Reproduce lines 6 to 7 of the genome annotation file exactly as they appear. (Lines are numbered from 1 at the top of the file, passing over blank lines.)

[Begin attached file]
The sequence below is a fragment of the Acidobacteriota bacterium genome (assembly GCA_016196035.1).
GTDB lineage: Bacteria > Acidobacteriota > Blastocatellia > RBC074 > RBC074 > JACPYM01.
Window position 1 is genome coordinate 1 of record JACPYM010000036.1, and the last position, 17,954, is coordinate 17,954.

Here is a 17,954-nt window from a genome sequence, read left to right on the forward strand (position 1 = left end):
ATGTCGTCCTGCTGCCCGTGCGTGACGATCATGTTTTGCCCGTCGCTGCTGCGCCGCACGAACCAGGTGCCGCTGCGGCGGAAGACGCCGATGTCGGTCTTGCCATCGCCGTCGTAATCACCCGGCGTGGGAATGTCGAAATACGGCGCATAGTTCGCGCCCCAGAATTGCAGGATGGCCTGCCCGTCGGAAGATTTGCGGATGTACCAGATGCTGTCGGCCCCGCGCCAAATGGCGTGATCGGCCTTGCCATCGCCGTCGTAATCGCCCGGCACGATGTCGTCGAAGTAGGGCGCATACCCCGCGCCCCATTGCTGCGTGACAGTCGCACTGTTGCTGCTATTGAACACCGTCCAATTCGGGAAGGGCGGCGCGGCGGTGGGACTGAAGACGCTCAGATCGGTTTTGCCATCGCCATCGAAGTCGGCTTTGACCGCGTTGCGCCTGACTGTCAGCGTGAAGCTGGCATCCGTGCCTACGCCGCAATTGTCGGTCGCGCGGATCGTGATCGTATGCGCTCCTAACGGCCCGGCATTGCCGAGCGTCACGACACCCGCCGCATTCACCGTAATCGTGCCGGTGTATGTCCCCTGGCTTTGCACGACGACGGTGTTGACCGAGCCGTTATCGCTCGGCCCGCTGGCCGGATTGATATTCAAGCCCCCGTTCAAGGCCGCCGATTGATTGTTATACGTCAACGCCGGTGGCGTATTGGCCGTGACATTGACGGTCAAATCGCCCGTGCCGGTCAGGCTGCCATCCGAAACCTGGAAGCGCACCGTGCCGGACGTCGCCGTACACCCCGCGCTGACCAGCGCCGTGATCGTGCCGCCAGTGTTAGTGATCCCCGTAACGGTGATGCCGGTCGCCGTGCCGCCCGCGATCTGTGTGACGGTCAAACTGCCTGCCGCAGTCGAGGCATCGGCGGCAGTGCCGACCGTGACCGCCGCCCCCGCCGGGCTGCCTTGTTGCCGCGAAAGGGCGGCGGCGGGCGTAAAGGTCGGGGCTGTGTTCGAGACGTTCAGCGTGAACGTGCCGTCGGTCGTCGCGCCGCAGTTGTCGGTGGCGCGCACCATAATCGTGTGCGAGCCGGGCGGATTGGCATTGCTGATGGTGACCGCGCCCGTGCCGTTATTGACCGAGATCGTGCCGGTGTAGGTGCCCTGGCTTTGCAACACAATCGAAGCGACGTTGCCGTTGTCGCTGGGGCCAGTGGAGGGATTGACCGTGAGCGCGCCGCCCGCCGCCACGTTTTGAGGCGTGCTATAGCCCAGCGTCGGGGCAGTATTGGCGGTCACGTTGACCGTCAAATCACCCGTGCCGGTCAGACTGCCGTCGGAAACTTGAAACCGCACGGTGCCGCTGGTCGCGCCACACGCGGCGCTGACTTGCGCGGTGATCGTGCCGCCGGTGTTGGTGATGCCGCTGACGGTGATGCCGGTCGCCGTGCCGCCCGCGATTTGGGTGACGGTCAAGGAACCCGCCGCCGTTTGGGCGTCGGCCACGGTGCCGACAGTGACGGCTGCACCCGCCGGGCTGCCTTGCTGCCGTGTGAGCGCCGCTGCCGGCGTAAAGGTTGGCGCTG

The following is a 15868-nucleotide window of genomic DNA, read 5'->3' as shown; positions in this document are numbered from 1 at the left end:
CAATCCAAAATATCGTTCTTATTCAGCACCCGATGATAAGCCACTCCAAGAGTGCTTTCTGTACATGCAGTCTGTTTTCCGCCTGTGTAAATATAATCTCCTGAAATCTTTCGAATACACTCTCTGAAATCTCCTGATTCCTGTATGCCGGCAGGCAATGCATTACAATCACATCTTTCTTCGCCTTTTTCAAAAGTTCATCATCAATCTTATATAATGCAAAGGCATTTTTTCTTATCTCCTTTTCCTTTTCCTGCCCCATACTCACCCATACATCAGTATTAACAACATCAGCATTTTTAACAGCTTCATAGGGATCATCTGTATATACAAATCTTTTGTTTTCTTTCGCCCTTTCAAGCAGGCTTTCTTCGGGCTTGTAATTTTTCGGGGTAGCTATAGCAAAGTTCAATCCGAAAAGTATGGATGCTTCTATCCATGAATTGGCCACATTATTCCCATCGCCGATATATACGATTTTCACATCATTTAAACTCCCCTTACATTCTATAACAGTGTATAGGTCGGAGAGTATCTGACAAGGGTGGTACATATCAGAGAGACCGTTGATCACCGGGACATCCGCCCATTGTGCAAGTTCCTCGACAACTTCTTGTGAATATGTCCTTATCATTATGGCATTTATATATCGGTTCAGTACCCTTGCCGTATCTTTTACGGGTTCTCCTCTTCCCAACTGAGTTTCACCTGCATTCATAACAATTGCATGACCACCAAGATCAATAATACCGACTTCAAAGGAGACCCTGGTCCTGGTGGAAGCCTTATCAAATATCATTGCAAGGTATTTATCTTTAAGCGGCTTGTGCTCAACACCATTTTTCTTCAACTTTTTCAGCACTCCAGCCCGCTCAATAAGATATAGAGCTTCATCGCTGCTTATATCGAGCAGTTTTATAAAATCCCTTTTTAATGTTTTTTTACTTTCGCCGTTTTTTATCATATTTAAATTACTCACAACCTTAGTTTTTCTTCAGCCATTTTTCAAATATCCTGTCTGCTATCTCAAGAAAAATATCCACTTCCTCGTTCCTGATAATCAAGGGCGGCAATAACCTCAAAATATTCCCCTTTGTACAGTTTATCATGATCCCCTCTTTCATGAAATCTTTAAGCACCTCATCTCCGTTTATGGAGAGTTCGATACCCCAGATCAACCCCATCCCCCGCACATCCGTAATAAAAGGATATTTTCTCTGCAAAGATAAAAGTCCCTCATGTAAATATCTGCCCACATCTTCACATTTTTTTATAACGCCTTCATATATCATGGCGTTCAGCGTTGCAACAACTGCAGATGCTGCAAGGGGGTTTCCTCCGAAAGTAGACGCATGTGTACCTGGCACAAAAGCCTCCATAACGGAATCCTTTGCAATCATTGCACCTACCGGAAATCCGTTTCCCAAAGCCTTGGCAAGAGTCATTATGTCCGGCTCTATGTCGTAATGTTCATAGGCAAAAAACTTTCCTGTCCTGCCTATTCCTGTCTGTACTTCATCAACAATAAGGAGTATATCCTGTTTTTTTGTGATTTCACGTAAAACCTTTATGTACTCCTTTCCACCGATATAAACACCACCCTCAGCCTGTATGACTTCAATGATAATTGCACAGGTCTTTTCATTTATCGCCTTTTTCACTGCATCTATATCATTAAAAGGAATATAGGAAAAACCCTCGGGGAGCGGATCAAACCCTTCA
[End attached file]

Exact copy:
The following is a 15868-nucleotide window of genomic DNA, read 5'->3' as shown; positions in this document are numbered from 1 at the left end:
CAATCCAAAATATCGTTCTTATTCAGCACCCGATGATAAGCCACTCCAAGAGTGCTTTCTGTACATGCAGTCTGTTTTCCGCCTGTGTAAATATAATCTCCTGAAATCTTTCGAATACACTCTCTGAAATCTCCTGATTCCTGTATGCCGGCAGGCAATGCATTACAATCACATCTTTCTTCGCCTTTTTCAAAAGTTCATCATCAATCTTATATAATGCAAAGGCATTTTTTCTTATCTCCTTTTCCTTTTCCTGCCCCATACTCACCCATACATCAGTATTAACAACATCAGCATTTTTAACAGCTTCATAGGGATCATCTGTATATACAAATCTTTTGTTTTCTTTCGCCCTTTCAAGCAGGCTTTCTTCGGGCTTGTAATTTTTCGGGGTAGCTATAGCAAAGTTCAATCCGAAAAGTATGGATGCTTCTATCCATGAATTGGCCACATTATTCCCATCGCCGATATATACGATTTTCACATCATTTAAACTCCCCTTACATTCTATAACAGTGTATAGGTCGGAGAGTATCTGACAAGGGTGGTACATATCAGAGAGACCGTTGATCACCGGGACATCCGCCCATTGTGCAAGTTCCTCGACAACTTCTTGTGAATATGTCCTTATCATTATGGCATTTATATATCGGTTCAGTACCCTTGCCGTATCTTTTACGGGTTCTCCTCTTCCCAACTGAGTTTCACCTGCATTCATAACAATTGCATGACCACCAAGATCAATAATACCGACTTCAAAGGAGACCCTGGTCCTGGTGGAAGCCTTATCAAATATCATTGCAAGGTATTTATCTTTAAGCGGCTTGTGCTCAACACCATTTTTCTTCAACTTTTTCAGCACTCCAGCCCGCTCAATAAGATATAGAGCTTCATCGCTGCTTATATCGAGCAGTTTTATAAAATCCCTTTTTAATGTTTTTTTACTTTCGCCGTTTTTTATCATATTTAAATTACTCACAACCTTAGTTTTTCTTCAGCCATTTTTCAAATATCCTGTCTGCTATCTCAAGAAAAATATCCACTTCCTCGTTCCTGATAATCAAGGGCGGCAATAACCTCAAAATATTCCCCTTTGTACAGTTTATCATGATCCCCTCTTTCATGAAATCTTTAAGCACCTCATCTCCGTTTATGGAGAGTTCGATACCCCAGATCAACCCCATCCCCCGCACATCCGTAATAAAAGGATATTTTCTCTGCAAAGATAAAAGTCCCTCATGTAAATATCTGCCCACATCTTCACATTTTTTTATAACGCCTTCATATATCATGGCGTTCAGCGTTGCAACAACTGCAGATGCTGCAAGGGGGTTTCCTCCGAAAGTAGACGCATGTGTACCTGGCACAAAAGCCTCCATAACGGAATCCTTTGCAATCATTGCACCTACCGGAAATCCGTTTCCCAAAGCCTTGGCAAGAGTCATTATGTCCGGCTCTATGTCGTAATGTTCATAGGCAAAAAACTTTCCTGTCCTGCCTATTCCTGTCTGTACTTCATCAACAATAAGGAGTATATCCTGTTTTTTTGTGATTTCACGTAAAACCTTTATGTACTCCTTTCCACCGATATAAACACCACCCTCAGCCTGTATGACTTCAATGATAATTGCACAGGTCTTTTCATTTATCGCCTTTTTCACTGCATCTATATCATTAAAAGGAATATAGGAAAAACCCTCGGGGAGCGGATCAAACCCTTCA